The fragmenting, and increasing niche focus, of the
publishing industry has actually played into the hands
of the electronic book packager/publisher/seller, Potash
said. While the Net can be a useful marketing tool to
sell Tom Clancy or John Grisham titles, it can also be a
viable distribution platform for making niche books
profitable by reducing the cost of production and
BookAisle offers titles from big publishers like McGraw
Hill, but it also allows small publishers and authors
the ability to sell books in formats like Adobe
Acrobat's PDF or even the Web's HTML.
"If someone wants to put out a book title they can
upload an HTML edition at almost no cost," Potash said.
But both Potash and Hauman -- and other pioneers like J.
Neil Schulman, who sells his own books and other titles
through his Pulpless.Com -- realize they're still in the
extremely early days of the book's radical electronic
evolution. And there are major hurdles to be leaped if
printless text publishing is going to move from
protozoan to pachyderm.
Take Hauman's BiblioBytes for example. Business has been
a struggle for his small, homegrown, undercapitalized
company. Hauman negotiates a straight, old-fashioned
rights acquisition for an electronic edition of the
book. The rights acquisition is complicated by the fact
that often no one owns the kind of rights Hauman is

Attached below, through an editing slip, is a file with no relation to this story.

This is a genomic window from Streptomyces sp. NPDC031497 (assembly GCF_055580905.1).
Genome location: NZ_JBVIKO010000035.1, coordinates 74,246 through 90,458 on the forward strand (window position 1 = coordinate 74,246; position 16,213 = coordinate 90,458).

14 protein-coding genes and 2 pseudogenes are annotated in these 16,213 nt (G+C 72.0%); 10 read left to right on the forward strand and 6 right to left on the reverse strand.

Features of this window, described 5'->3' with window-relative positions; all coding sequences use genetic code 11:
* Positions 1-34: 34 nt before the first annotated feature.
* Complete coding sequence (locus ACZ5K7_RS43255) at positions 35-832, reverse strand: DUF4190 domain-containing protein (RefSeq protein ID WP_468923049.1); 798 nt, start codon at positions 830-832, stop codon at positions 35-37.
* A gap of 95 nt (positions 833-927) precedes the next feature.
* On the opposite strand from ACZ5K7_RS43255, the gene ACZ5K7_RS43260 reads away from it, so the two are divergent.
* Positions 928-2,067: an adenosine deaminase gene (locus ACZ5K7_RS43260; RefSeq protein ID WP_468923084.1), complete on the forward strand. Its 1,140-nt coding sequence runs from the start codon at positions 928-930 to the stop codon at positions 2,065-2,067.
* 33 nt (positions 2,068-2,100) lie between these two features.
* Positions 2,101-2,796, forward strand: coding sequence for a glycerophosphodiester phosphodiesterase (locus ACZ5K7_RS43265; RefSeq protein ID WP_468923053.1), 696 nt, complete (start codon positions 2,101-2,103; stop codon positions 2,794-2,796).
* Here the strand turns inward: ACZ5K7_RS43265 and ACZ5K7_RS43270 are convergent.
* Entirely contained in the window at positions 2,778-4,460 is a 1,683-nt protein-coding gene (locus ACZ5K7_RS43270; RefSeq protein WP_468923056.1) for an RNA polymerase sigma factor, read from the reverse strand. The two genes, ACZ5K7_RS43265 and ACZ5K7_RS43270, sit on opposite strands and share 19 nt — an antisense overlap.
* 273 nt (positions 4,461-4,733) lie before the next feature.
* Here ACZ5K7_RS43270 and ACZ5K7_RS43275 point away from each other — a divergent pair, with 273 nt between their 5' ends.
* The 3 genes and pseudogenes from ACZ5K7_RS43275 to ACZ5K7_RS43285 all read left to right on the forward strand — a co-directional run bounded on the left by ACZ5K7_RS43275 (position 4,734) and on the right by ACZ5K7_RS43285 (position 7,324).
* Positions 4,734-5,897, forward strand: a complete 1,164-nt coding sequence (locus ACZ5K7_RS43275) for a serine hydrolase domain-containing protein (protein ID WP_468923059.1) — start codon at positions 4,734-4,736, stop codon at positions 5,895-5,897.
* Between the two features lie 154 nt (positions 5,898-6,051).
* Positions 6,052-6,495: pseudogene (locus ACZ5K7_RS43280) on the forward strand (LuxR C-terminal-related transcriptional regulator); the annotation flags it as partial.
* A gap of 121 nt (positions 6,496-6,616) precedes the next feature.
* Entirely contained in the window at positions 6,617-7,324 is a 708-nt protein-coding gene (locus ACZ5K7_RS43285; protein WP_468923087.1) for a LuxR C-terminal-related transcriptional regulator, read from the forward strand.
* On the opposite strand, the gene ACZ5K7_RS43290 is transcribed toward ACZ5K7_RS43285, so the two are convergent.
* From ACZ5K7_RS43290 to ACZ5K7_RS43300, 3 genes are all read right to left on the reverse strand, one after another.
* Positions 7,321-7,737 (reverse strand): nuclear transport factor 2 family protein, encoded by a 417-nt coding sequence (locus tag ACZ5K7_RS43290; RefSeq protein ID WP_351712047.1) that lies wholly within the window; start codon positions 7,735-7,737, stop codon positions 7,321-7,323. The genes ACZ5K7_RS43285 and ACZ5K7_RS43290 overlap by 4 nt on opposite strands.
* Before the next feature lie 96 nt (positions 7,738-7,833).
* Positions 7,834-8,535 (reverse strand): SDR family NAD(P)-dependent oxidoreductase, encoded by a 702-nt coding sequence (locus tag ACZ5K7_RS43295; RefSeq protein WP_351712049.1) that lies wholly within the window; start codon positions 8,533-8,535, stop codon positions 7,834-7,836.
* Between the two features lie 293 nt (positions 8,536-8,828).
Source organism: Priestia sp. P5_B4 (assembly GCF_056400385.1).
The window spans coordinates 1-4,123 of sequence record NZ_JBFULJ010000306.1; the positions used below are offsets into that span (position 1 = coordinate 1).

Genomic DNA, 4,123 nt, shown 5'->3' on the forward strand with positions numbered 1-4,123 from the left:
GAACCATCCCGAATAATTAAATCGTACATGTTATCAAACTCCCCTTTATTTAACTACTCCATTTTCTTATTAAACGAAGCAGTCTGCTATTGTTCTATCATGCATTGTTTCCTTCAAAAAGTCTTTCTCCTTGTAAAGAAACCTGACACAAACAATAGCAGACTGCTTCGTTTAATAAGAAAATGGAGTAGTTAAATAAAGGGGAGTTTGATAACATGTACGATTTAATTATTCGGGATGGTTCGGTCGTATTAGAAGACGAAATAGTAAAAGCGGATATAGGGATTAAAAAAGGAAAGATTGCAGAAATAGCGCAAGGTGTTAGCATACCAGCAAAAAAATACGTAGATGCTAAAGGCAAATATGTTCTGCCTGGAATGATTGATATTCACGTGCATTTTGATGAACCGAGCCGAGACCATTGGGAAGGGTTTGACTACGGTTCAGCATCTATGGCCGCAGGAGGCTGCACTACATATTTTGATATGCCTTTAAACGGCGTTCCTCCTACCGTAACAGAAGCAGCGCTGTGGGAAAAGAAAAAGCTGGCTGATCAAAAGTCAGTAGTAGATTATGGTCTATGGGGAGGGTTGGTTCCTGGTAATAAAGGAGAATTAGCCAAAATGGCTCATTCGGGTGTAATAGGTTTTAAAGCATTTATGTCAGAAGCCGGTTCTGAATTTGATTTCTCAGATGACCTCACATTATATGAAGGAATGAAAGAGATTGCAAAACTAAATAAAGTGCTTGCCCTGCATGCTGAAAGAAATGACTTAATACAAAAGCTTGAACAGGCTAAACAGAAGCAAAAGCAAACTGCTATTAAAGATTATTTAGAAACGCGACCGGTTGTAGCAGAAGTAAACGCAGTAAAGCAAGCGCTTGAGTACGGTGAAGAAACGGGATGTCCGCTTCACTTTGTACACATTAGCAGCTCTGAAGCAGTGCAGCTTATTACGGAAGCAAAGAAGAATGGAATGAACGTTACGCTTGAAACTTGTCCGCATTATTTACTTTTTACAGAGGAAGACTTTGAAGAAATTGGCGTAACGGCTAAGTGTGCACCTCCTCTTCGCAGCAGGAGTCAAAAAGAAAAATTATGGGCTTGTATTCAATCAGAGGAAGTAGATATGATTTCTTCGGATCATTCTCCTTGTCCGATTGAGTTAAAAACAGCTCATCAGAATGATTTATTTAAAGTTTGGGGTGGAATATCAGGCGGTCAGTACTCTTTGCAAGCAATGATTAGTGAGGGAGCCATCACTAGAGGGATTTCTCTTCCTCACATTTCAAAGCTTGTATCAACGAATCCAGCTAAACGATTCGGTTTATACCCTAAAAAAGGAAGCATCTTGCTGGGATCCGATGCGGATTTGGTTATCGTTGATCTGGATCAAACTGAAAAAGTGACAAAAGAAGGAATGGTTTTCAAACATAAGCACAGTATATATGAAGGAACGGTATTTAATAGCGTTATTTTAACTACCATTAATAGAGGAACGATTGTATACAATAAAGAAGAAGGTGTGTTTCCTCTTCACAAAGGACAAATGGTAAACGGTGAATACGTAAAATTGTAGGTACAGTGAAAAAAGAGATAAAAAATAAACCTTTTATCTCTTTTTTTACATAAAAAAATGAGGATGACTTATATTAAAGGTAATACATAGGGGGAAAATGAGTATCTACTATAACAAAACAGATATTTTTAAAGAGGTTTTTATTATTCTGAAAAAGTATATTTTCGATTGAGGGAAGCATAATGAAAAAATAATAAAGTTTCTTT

interested in acquiring.
Then either he or the publisher has to do the equivalent
of a prepress design job from a hard copy of the book or
from computer desktop publishing files. For books that
only exist in print form, scanning and optical character
recognition software help, but books still need to be
proofread and packaged for one or more electronic
It sounds like reinventing the wheel, and in some ways
it is. But by shifting production, publication,
distribution and marketing of books online, these
pioneers are shifting the economics of the book
business. With lower costs, the number of books that
authors or publishers need to sell to make money is
Further, paperless publishers can offer services to
publishers, authors and customers that traditional
publishers and retailers can't provide. For example,
BiblioBytes will soon offer authors password-protected
access to online royalty statements calculated in real
time every time BiblioBytes sells a book.